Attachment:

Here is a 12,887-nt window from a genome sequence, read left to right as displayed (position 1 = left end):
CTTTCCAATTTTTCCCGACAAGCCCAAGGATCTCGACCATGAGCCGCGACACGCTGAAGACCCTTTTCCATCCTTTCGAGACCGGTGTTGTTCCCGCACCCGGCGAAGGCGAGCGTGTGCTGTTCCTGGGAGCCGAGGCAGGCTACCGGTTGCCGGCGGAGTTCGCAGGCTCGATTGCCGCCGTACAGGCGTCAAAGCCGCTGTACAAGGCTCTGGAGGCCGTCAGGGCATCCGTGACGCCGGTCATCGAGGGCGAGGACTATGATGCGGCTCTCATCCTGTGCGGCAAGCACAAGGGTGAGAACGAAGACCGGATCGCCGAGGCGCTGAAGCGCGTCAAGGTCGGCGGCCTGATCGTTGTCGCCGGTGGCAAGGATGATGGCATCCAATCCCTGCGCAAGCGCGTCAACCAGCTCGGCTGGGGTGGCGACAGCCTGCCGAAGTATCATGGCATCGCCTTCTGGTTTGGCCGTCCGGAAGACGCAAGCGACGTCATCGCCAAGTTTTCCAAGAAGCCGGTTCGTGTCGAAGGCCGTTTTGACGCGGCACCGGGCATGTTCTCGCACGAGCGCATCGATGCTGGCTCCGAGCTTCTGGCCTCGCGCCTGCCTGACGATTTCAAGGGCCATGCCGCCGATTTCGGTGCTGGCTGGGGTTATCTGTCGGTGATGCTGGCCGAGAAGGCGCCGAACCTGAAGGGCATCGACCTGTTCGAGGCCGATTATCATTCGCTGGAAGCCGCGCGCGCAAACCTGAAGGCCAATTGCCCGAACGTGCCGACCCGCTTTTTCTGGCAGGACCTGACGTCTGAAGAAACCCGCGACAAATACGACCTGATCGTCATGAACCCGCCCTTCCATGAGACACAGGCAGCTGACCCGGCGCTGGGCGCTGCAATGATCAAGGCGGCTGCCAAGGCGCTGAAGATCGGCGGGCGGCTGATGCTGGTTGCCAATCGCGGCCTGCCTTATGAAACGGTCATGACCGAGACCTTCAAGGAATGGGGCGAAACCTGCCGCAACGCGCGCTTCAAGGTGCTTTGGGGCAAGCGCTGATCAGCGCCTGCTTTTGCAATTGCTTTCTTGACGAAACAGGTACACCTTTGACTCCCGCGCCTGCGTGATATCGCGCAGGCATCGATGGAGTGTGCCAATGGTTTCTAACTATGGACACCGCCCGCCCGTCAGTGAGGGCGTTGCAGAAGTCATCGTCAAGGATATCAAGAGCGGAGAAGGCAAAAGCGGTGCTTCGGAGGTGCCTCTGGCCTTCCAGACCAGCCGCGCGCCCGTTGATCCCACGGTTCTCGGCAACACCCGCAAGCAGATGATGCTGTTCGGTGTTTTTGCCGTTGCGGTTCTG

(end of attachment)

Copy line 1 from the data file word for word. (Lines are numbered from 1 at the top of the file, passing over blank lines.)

Here is a 12,887-nt window from a genome sequence, read left to right as displayed (position 1 = left end):